Canvas and SVG
Canvas and SVG (Scaleable Vector Graphics) are two API’s you can use to draw things on the screen. Canvas and SVG are very different animals, but on first inspection can produce similar results. An important distinction however, is that Canvas is raster based, whereas SVG — as you can probably tell form its name — is vector based. This means that Canvas API operates on the pixel level, whereas SVG works using vectors and shapes. Canvas is lower level and so can be faster and more suitable for applications such as games whereas SVG is more flexible and better integrated into the web page, defined as XML and rendered into the DOM. SVG can be slower because every shape adds overhead to the rendering. Canvas on the other hand is not really storing state in that way – it’s just pushing pixels, and doing it very efficiently. Note also that you can resize Canvas based images and animations to fill the screen and you’re browser will scale this admirably. Incidentally WebGL is based on a 3D version of Canvas. SVG being integrated into the DOM brings many advantages, you can detect events and adjust shapes and sizes as you would any other web based object. A great application of SVG is D3.js – an example of a good Canvas library is Processing.js and of course there is the wonderful Three.js for WebGL.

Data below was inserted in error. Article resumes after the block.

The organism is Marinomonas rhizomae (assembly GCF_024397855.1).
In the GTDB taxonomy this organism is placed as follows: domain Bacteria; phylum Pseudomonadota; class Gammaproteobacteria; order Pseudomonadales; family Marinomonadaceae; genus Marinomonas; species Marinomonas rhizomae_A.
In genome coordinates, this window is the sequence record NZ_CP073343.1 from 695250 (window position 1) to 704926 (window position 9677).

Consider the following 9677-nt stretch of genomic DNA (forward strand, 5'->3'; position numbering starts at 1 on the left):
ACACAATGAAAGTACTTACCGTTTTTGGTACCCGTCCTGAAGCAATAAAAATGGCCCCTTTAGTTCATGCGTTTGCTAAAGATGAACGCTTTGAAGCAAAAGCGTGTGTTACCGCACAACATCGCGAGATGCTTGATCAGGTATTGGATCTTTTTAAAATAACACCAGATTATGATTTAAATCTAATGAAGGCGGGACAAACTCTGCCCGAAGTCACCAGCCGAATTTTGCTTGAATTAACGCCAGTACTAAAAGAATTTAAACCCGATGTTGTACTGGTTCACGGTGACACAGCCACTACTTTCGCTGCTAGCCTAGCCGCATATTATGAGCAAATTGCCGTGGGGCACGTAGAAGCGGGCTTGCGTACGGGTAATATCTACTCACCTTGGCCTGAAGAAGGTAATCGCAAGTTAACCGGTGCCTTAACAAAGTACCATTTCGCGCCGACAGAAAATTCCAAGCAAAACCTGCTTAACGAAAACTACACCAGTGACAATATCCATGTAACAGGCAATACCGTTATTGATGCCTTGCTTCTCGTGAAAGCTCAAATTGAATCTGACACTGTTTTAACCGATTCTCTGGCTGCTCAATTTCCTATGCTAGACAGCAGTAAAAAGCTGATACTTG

All of this to say that there really is no excuse to use Photoshop (or Flash) any more unless you plan on supporting older desktop browsers and if you like you can provide a visually degraded experience. Yes, it should work but it doesn’t have to look exactly the same in all browsers.
All in all, the vector approach is a very good thing because as a web designer, it will save you both time and money. In short, it’s time to drop the bitmap, Grandad.